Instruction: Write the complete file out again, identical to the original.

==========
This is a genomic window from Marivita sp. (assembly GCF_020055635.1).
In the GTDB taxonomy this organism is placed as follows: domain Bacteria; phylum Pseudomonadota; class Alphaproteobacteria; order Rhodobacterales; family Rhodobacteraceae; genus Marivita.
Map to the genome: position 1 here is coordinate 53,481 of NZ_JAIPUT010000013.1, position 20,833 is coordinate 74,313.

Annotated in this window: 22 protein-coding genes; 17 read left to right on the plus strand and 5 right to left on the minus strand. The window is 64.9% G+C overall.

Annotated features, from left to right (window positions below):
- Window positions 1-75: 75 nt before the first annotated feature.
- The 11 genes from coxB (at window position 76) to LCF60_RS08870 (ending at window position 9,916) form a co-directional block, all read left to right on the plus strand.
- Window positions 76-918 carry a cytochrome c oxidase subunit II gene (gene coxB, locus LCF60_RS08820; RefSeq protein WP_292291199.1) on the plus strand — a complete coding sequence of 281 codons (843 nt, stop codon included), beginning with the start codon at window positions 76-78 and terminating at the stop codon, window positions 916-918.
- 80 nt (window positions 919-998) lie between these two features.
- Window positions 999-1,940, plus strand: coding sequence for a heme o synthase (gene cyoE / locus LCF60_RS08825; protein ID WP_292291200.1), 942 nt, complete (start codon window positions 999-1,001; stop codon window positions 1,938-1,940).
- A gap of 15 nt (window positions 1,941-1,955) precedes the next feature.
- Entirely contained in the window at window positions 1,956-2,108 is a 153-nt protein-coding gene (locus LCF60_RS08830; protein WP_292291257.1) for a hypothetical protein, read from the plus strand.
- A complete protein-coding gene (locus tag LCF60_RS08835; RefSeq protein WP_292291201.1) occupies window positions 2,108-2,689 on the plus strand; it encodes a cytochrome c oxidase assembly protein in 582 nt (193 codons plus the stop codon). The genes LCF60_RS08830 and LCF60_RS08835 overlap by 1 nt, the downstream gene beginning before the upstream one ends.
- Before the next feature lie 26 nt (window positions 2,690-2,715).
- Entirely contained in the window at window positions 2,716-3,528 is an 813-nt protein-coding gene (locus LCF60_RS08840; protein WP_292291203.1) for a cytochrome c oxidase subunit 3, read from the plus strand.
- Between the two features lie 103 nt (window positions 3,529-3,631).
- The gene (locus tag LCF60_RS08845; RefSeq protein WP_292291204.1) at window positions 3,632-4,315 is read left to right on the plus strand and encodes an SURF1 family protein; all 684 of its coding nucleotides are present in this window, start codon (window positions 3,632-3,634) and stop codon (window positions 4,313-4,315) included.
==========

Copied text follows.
This is a genomic window from Marivita sp. (assembly GCF_020055635.1).
In the GTDB taxonomy this organism is placed as follows: domain Bacteria; phylum Pseudomonadota; class Alphaproteobacteria; order Rhodobacterales; family Rhodobacteraceae; genus Marivita.
Map to the genome: position 1 here is coordinate 53,481 of NZ_JAIPUT010000013.1, position 20,833 is coordinate 74,313.

Annotated in this window: 22 protein-coding genes; 17 read left to right on the plus strand and 5 right to left on the minus strand. The window is 64.9% G+C overall.

Annotated features, from left to right (window positions below):
- Window positions 1-75: 75 nt before the first annotated feature.
- The 11 genes from coxB (at window position 76) to LCF60_RS08870 (ending at window position 9,916) form a co-directional block, all read left to right on the plus strand.
- Window positions 76-918 carry a cytochrome c oxidase subunit II gene (gene coxB, locus LCF60_RS08820; RefSeq protein WP_292291199.1) on the plus strand — a complete coding sequence of 281 codons (843 nt, stop codon included), beginning with the start codon at window positions 76-78 and terminating at the stop codon, window positions 916-918.
- 80 nt (window positions 919-998) lie between these two features.
- Window positions 999-1,940, plus strand: coding sequence for a heme o synthase (gene cyoE / locus LCF60_RS08825; protein ID WP_292291200.1), 942 nt, complete (start codon window positions 999-1,001; stop codon window positions 1,938-1,940).
- A gap of 15 nt (window positions 1,941-1,955) precedes the next feature.
- Entirely contained in the window at window positions 1,956-2,108 is a 153-nt protein-coding gene (locus LCF60_RS08830; protein WP_292291257.1) for a hypothetical protein, read from the plus strand.
- A complete protein-coding gene (locus tag LCF60_RS08835; RefSeq protein WP_292291201.1) occupies window positions 2,108-2,689 on the plus strand; it encodes a cytochrome c oxidase assembly protein in 582 nt (193 codons plus the stop codon). The genes LCF60_RS08830 and LCF60_RS08835 overlap by 1 nt, the downstream gene beginning before the upstream one ends.
- Before the next feature lie 26 nt (window positions 2,690-2,715).
- Entirely contained in the window at window positions 2,716-3,528 is an 813-nt protein-coding gene (locus LCF60_RS08840; protein WP_292291203.1) for a cytochrome c oxidase subunit 3, read from the plus strand.
- Between the two features lie 103 nt (window positions 3,529-3,631).
- The gene (locus tag LCF60_RS08845; RefSeq protein WP_292291204.1) at window positions 3,632-4,315 is read left to right on the plus strand and encodes an SURF1 family protein; all 684 of its coding nucleotides are present in this window, start codon (window positions 3,632-3,634) and stop codon (window positions 4,313-4,315) included.